Avoid non-stick pans
Water- and stain-resistant coatings can contain PFAS, so it’s not surprising that non-stick cooking utensils may have them as well.
The main type of PFAS in non-stick cookware is PFOA. In 2013, the EPA ruled for all manufacturers to disclose their use of the compound, which resulted in most of them replacing it with similarly toxic GenX chemicals and labeling their products as PFOA-free. But that’s not the same as PFAS-free.
In 2020, the Ecology Center, an NGO based in Michigan, tested 24 different pieces of PFOA-free non-stick cookware from different brands and found that 20 percent of the baking pans and 79 percent of cooking pans were coated with PTFE, another kind of PFAS.
To avoid both toxic chemicals and scrubbing stubborn grease, opt for ceramic, steel, or cast iron cookware.
“In cosmetics, by law, all ingredients should be labeled, but they can have very complicated names which make it hard to work out what to avoid,” says Julie Schneider, a geochemist at the environmental NGO, ChemTrust.
The best way to know if you’re carrying toxic chemicals in your makeup bag is to check the ingredients list of every product. Any entry with “fluoro” in its name is a red flag: The F in PFAS stands for fluorine, so any ingredient belonging to the family might be indicative of the presence of PFAS, Schneider explains.
If the full list of ingredients is not listed on your cosmetics or the packaging is too small to read the tiny words, you can get some help from the internet. The Environmental Working Group, an NGO based in Washington DC, put together Skin Deep, an easily searchable online database of brands and products containing PFAS. The site also suggests products vetted by the EWG, so if you find your favorite lipstick is actually toxic, Skin Deep will provide you with a healthier alternative.
It’s important to understand that science is still figuring out what is and isn’t safe, so products using PFAS replacements might still contain problematic chemicals. This is why PFAS-free doesn’t necessarily mean safe or non-toxic.
Try the bead test
The same repellent powers PFAS provide to waterproof fabrics help some food packaging avoid your delicious takeout from becoming a greasy mess. But your health is more important, so you should keep your food as far from PFAS as possible by using the bead test.
Put a drop of olive oil on the surface of any packaging made from paper, molded fiber, or cardboard packaging, like pizza boxes, paper bags, and compostable takeout containers. Olive oil’s polarity is opposite to that of fluorinated molecules in PFAS, Schneider explains, so if the fat forms a perfect bead that the material can’t absorb, there might be a PFAS coating preventing it.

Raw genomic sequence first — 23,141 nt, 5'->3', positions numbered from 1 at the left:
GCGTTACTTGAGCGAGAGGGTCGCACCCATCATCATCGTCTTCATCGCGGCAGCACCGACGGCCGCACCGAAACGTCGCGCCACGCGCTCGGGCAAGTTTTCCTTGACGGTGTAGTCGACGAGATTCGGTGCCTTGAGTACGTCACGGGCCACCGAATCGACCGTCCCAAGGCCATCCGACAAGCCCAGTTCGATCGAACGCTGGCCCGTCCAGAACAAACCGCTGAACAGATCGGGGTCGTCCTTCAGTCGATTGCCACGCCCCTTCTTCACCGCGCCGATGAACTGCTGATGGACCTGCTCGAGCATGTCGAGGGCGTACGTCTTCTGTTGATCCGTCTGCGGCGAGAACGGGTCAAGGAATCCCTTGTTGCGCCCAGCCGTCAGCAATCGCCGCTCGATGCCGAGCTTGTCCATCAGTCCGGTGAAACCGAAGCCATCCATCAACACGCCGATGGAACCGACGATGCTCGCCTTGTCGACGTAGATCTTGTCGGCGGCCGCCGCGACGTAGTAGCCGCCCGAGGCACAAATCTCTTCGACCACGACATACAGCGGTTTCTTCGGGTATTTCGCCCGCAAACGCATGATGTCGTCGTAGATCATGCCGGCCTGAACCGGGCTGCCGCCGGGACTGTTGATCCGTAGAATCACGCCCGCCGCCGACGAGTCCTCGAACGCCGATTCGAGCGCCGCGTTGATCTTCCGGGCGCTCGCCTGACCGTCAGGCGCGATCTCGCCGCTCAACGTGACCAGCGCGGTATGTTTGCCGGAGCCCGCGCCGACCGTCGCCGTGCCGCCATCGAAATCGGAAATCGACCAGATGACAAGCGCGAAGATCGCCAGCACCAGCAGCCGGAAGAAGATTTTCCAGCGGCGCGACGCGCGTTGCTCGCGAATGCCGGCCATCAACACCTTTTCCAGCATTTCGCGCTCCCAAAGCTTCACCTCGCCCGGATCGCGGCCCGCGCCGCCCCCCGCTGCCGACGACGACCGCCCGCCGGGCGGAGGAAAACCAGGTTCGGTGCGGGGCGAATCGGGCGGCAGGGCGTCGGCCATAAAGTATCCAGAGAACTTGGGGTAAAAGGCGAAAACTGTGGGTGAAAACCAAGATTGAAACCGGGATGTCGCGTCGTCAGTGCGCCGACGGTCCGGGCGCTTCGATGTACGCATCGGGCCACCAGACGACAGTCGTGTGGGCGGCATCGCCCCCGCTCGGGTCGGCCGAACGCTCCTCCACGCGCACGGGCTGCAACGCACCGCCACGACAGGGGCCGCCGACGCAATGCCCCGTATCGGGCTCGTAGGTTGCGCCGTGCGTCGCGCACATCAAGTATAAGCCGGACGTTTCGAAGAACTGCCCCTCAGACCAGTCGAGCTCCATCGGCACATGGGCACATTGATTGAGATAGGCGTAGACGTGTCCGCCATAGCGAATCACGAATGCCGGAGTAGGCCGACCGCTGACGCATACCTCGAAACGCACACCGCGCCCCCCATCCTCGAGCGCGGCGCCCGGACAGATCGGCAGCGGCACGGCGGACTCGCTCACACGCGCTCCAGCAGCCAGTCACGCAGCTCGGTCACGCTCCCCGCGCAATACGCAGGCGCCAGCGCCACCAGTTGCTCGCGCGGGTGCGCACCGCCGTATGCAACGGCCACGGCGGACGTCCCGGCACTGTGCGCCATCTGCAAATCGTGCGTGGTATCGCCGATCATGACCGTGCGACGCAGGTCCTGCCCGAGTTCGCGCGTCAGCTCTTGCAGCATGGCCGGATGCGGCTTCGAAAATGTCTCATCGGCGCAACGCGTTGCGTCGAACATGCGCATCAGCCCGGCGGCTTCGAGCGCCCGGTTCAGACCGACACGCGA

“If it spreads a little bit, then it’s another coating—it’s not PFAS,” she says.
The bead test might not be practical at the grocery store, but you can use this method to test food containers and packaging at home so you can avoid them in the future.
“An analogy can be drawn to how the FDA allows some quantities of insect parts in foods,” she says. “Chemicals, including PFAS, are similar.”
To be on the safe side, you can further reduce exposure by filtering your drinking water with a portable filter, pitcher, or certified filtering device connected directly to your faucet.
According to Smith, reverse osmosis (RO) filters are some of the most effective: they’re typically installed under your kitchen sink and force water through small, semi-permeable membranes to eliminate contaminants.
If you need some guidance, the EPA has some slick tips to learn more about certified in-home water filters, and what features you should look out for when choosing one. But whatever system you get, make sure you keep it working at its best by using and maintaining it according to the manufacturer’s specifications.
Fighting PFAS seems like a lot of work and getting rid of them entirely is still likely impossible—but it’s absolutely worth it. Every measure we take towards eliminating toxic chemicals from our day-to-day lives helps us and our families stay healthy and happier for longer.